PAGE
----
Quantifying the release of base metals from source rocks for volcanogenic massive sulfide deposits : effects of protolith composition and alteration mineralogy
Jowitt, Simon M.; Jenkin, Gawen R.T.; Coogan, Laurence A.; Naden, Jon. 2012 Quantifying the release of base metals from source rocks for volcanogenic massive sulfide deposits : effects of protolith composition and alteration mineralogy. Journal of Geochemical Exploration, 118. 47-59. 10.1016/j.gexplo.2012.04.005Before downloading, please read NORA policies.
This detailed study of the release of base metals during hydrothermal alteration from the sheeted dike complex of the Troodos ophiolite, Cyprus, aims to better understand the source of these elements in ore-forming hydrothermal fluids. The study area, ~ 10 km2 between the villages of Spilia and Kannavia, has previously been recognized as a region in which the abundance of epidote in the altered sheeted dikes is higher than average — a so-called epidosite zone. The originally basaltic to andesitic sheeted dikes have been variably altered, but the secondary mineralogy is independent of the protolith composition. Four alteration facies have been identified in the epidosite zone. With progressively increasing modal epidote, decreasing modal amphibole, and decreasing bulk-rock Mg these are: (i) diabase, which is composed of amphibole + chlorite + albitic plagioclase ± epidote ± quartz, (ii) transitional diabase–epidosite, (iii) intermediate epidosite, and (iv) rare (< 15% of the study area) end-member epidosite which consists largely of quartz + epidote. Comparing protolith base metal differentiation trends, defined by new analyses of cogenetic volcanic glass, with these altered samples indicates that the rocks originally contained 47–99 ppm Zn, 1030–1390 ppm Mn, 19–28 ppm Co, 19–57 ppm Cu and 7–50 ppm Ni. The vast majority of the altered rocks within the epidosite zone studied have low Cu (averaging 3 ppm) irrespective of alteration facies. This uniform and large depletion suggests that Cu was originally largely present in sulfides that were completely destroyed during hydrothermal alteration. With the exception of Co, the other base metals have substantially lower concentrations in the altered rocks than in their protoliths and show increasing base metal depletion with increasing modal epidote abundance. This suggests that breakdown of silicate minerals was important in controlling the release of these metals. Cobalt is enriched in the diabase and transitional diabase–epidosite alteration facies, and depleted in the end-member epidosite alteration facies, relative to protolith concentrations. This suggests that Co was redistributed within the sheeted dike complex rather than substantially leached out; the same is probably true of Mg. Mapping across the steep topography of the study area indicates that the Spilia–Kannavia epidosite zone has a volume of ~ 2 km3. Based on this estimate, hydrothermal fluids leached ~ 369 kt of Zn, ~ 52 kt of Ni, ~ 3647 kt of Mn and ~ 162 kt of Cu. These Zn and Cu losses are similar to the masses of these metals present in the largest volcanogenic massive sulfide deposits on Cyprus. Based on the differences between protolith and altered rock compositions it is predicted that alteration of primitive protoliths will tend to produce fluids with higher ratios of Cu and Ni to Zn and Mn, whereas alteration of more evolved protoliths will produce fluids with lower ratios.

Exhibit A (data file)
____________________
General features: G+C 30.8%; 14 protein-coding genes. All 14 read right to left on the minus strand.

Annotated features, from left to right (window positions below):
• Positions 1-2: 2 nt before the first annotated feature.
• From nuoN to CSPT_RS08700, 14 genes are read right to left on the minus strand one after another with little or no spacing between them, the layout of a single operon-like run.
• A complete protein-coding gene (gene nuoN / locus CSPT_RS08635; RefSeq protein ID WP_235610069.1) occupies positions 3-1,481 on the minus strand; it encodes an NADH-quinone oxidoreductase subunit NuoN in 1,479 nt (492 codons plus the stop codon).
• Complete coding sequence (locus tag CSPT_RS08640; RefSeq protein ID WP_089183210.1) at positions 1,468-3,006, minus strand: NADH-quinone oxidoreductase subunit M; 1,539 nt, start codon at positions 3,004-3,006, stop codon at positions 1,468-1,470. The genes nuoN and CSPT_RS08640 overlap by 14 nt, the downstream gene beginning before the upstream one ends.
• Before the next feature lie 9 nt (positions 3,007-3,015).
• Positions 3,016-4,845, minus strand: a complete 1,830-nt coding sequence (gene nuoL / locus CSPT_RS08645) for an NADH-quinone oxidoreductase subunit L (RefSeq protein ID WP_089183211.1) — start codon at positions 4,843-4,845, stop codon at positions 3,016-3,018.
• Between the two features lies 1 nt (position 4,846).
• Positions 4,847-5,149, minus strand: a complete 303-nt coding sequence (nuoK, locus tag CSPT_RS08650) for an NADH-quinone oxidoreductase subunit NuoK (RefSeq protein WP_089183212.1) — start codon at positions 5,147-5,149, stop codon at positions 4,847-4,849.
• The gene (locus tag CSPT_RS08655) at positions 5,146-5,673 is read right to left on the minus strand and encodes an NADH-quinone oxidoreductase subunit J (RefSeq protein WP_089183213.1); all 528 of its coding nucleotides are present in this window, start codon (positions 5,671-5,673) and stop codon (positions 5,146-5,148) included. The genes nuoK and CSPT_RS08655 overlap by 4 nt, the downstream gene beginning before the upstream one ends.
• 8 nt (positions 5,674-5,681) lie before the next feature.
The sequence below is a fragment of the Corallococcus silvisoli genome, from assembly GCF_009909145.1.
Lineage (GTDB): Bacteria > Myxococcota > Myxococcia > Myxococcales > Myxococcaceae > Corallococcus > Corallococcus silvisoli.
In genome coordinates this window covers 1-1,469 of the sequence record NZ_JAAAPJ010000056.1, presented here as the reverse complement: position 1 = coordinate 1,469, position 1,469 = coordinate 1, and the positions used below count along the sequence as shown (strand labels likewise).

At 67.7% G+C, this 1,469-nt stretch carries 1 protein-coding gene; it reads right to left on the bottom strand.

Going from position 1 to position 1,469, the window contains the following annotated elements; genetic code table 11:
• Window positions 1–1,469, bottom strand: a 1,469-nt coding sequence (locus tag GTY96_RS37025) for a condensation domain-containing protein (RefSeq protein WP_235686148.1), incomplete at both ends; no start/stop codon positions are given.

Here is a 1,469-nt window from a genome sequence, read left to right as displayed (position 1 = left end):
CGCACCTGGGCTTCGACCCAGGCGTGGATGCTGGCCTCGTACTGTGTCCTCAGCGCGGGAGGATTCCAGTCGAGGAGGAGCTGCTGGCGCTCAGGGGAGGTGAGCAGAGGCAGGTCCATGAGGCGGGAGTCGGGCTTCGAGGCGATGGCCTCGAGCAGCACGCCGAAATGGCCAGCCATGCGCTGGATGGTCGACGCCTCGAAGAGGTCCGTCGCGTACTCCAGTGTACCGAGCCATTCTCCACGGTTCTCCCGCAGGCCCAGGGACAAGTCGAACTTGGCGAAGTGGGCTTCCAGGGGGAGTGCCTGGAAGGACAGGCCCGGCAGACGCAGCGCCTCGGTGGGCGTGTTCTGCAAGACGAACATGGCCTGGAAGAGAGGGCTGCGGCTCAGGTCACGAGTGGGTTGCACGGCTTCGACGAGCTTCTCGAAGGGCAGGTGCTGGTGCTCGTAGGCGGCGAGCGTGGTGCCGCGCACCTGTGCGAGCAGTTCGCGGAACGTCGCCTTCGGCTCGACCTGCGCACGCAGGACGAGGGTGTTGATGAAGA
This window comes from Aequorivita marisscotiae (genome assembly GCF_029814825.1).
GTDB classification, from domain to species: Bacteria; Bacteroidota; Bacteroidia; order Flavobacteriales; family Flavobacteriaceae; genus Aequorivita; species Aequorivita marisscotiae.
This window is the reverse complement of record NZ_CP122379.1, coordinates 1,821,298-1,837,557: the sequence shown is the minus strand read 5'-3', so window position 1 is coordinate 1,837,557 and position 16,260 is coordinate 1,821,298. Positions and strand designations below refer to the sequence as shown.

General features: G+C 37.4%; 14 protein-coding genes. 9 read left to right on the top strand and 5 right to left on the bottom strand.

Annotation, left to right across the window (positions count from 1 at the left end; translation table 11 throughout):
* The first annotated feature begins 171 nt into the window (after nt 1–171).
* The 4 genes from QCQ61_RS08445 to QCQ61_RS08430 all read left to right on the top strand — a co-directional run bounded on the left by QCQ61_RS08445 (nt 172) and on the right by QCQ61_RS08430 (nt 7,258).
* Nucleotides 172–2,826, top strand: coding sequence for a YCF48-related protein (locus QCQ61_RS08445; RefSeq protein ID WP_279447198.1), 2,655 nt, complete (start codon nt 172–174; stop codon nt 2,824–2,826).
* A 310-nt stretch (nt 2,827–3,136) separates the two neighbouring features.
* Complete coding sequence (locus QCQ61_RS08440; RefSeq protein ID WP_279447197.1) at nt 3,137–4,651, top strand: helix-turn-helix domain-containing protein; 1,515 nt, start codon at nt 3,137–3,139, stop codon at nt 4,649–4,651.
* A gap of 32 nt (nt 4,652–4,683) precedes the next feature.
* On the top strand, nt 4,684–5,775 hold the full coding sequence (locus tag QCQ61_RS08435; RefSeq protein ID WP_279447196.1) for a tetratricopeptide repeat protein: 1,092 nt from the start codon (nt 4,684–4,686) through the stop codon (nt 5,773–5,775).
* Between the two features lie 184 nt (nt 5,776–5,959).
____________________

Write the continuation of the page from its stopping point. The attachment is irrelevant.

|Programmes:||BGS Programmes 2010 > Minerals and waste|
|Date made live:||07 Aug 2012 14:12|
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